Which Personal Finance Topic Should You Focus On First, Prioritizing Based On Your Individual Situation
There are so many aspects to personal finances, it can get overwhelming trying to focus on all of them. In this post I would like to briefly discuss the various branches of your personal finance tree and discuss how to prioritize them.
It’s important to prioritize personal finance topics depending on what stage of wealth building you are in. This will help eliminate unnecessary worrying and it will help you maximize what you have the most control over.
Why I Focus On Personal Finance
I like to remind myself and the 3 of you reading this blog why I enjoy focusing on personal finance topics. Almost everything we do and want to achieve has a dollar value assigned to it. Whether you prefer to “not think too much about money” or you walk around with a spreadsheet documenting each and every one of your expenses, you are affected by money more than you think.
Physicians earn among the highest salaries which is the most detrimental form of income – it’s taxed at the highest rates in our current US tax code.
Atop of high taxation, we are also victims to phase-outs. Certain credits and deductions available to lower-income earners simply aren’t available to us, because we make more money.
More importantly, the dollar bill in your pocket is not backed by anything of value. It’s a piece of paper that the US has assigned an arbitrary value to, and they promise to uphold its value by giving it a certain purchasing power.
This same entity, the United States, is completely broke. Not just broke in the sense that they don’t have enough assets to back the promised value of that dollar, but they are insanely over-extended on debt. The US owes more than it can pay back. This isn’t an anti-US sentiment, so before you go calling the INS on me realize that this is a simple economic fact.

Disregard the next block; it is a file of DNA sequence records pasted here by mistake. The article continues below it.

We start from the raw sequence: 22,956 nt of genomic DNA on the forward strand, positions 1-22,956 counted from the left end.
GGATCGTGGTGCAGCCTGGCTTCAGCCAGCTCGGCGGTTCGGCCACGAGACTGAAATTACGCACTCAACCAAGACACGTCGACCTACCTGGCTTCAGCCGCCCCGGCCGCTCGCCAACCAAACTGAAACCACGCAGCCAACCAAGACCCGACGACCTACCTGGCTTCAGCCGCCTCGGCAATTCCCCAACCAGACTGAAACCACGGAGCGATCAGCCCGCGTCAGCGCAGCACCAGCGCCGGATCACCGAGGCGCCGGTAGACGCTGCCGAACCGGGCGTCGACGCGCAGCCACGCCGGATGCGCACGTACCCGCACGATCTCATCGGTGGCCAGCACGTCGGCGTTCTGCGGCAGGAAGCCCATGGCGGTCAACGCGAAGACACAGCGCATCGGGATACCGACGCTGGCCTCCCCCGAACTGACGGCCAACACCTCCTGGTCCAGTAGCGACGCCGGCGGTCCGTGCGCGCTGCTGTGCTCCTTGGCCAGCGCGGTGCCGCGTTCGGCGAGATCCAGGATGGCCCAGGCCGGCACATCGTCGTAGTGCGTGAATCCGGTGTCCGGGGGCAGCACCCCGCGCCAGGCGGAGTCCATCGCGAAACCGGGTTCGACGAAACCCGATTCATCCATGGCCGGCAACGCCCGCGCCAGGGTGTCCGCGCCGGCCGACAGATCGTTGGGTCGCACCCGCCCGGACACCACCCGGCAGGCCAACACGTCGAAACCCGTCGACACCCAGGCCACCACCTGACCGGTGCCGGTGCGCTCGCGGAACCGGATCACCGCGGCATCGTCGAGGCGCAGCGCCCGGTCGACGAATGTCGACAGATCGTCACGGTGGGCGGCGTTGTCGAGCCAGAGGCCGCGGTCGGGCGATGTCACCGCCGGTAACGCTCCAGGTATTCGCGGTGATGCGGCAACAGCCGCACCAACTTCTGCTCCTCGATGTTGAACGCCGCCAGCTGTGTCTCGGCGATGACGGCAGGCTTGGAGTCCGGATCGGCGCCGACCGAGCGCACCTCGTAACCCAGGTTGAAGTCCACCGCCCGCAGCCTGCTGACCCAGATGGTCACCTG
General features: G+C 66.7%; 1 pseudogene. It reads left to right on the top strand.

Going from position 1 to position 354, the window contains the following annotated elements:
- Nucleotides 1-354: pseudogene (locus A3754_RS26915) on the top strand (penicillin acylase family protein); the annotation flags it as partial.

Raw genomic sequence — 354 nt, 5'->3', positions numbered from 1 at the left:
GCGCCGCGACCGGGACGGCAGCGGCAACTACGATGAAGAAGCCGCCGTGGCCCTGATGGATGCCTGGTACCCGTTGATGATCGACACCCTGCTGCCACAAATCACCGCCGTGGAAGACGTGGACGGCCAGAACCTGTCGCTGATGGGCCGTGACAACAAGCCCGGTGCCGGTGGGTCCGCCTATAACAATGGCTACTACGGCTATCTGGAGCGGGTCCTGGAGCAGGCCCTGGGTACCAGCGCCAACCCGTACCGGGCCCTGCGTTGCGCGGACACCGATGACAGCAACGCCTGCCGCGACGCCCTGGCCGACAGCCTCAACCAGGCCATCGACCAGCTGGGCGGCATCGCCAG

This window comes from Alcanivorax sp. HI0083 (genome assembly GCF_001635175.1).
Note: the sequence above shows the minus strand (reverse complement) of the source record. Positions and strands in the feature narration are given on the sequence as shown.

If you don’t understand the financial scene that governs a lot of your life then you are at risk of being taken by it. There are many ways of protecting yourself, and that’s what personal finance is all about.
Doctors’ Personal Finance Topics
Taxes are our biggest expense, not the house you live in, not the fancy BMW you drive or the money you tithe to your church, it’s taxes.
Don’t ignore this expense by saying that it’s simply mandatory and therefore shouldn’t count as a real expense. Because in the US, every year, around 2,500 households show incomes exceeding $200,000 without paying a single penny in taxes, legally.
We require malpractice insurance and disability insurance. The malpractice part is self-explanatory, mistakes happen and even if you weren’t fully at fault, the legal system can draw blood.
Disability insurance is needed because doctors tend to have very specialised fields with usually only 1 source of income to support their household. They also start with a ton of debt which means that if the income disappears, the entire household depending on it is screwed.
Physicians are notorious for spending top dollar on their homes. It has to do with prestige and the false assumption that the more house they buy, the more they save on taxes.
Home ownership gives us the illusion of saving on rent but as a budget item it has one of the highest expenses, following taxes.
Most of us start with a healthy student loan balance, a debt which isn’t forgiven no matter what kind of bankruptcy you file. Though there are programs where student loans can be repaid on your behalf or even forgiven, you always have to give up something in order to gain this benefit – nothing is free.
As a profession we are heavily lent to. It’s easy to get $100k credit card balances, $1.5 million mortgages, $120k auto loans and $500k business loans. All that’s required is the MD/DO at the end of our names. Sadly, many of us don’t fully comprehend how easy it is to get into debt and how hard to get out of it.
Because of our high earnings, we are also heavily taxed on any profits on our investments, this drastically cuts down on the potential benefit from such investments.
As doctors we are targeted by scrupulous financial institutions. We are sold products which have no business in the portfolio of a young doctor. We lose thousands in fees and investment losses over our careers.
The path to wealth isn’t a whole life insurance policy, a complicated options investing strategy, that 529 plan or the backdoor Roth IRA.
How much do you spend a month for your comfortable lifestyle? I would guess that most physician households spend well above $100k annually to run their household.